PESHAWAR , March 15: Unplanned expansion of Afghan refugee settlements over the past 25 years has brought villagers closer to cities, causing immense pressure on civil amenities and environment. Lack of clean water and pollution-free environment has made the urban population vulnerable to asthma and water-borne and skin diseases.
In such a complex and challenging situation, the civil society with the support of other stakeholders could create awareness about pollution and urged the government to monitor social activities and regulate daily-based businesses to ensure a pollution-free environment for all living beings.
This was stressed at a seminar entitled "Towards Clean Air in Peshawar ," organized by the IUCN in collaboration with the City District Government and the Environmental Protection Agency (EPA) held here on Tuesday.
Speaking on pollution in Peshawar and suburbs, Director EPA Dr Mohammad Bashir Khan explained the problems caused by vehicles and unplanned activities of both small- and medium-size industrial units in the area.
He added that old vehicles being operated through adulterated fuel was one of the biggest causes of both air and noise pollution in the city.
Dr Bashir in his presentation particularly mentioned the more than two-decade-long stay of Afghan refugees who were least bothered about hygienic issues. He said that they threw solid waste outside garbage dumps on the main roads and in residential areas as a result of which they were increasing the pollution level of the city.
He said that activities like cooking meat with the help of coal in Nimak Mandi, Bakhshu Pull and other areas was also increasing pollution in Peshawar.
He said that as a result of the ill-planned expansion of cities small towns in the surrounding vicinity had also been integrated into these cities.
The villagers who were sticking to their rural lifestyle had not only disturbed the entire urbanized culture but had also increased noise pollution to a high level.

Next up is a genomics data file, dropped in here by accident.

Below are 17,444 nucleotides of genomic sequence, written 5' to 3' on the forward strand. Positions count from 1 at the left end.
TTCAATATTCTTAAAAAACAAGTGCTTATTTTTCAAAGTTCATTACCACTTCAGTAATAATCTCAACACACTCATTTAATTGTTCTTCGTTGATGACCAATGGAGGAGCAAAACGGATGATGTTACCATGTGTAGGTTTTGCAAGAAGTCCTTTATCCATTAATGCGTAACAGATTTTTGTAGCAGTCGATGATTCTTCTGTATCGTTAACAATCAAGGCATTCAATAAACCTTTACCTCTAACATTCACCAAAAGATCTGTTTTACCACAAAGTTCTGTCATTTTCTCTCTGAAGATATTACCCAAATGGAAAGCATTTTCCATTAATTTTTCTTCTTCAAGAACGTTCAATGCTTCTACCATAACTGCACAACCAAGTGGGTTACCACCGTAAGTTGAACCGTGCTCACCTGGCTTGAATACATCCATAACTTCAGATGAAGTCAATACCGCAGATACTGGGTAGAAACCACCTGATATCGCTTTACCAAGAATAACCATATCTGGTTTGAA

Dr Bashir said that Peshawar city was surrounded by several brick kilns which were increasing pollution with the emission of smoke.
Dr Zaheerul Islam, Director General, Karachi Transit Cell, said that in developed countries, the masses had started planning strategies for controlling indoor pollution while in the case of under-developed countries like Pakistan the people were least bothered about even outdoor pollution.
He said that out of the 140million population of Pakistan 55 per cent is living in slum belts known as kachi abadis. The people living here were least knowledgeable about hygienic issues, which was why kachi abadis had become the main source of pollution.
He said that in Karachi , 8,000 tons of solid waste was produced and since the city lacked proper resources for its disposal most of it was lying under the open sky causing environmental pollution and spreading diseases with the help of mosquitoes and flies.
Tariq Azeem Khan, an official representative of the District Environment Office, Lahore , said that the casual lifestyle of the 8-million population of Lahore has rocketed both the air- and noise-pollution level as a result of which the agencies concerned were facing a number of shortcomings and finding it extremely difficult to face the challenge.
He said that water contamination and wrong disposal of solid waste from factories and cottage industries were some of the sources seriously threatening life in the city.
He said that in such a pathetic situation environmentalists and social activists could do a lot by educating the masses and at the same time put pressure on the government for coping with the situation.
He talked about legal restraints which made it difficult for them to ensure punishment for those who were endangering lives by setting up unregistered industrial units, which used fossil fuels, and driving old and smoke-emitting vehicles.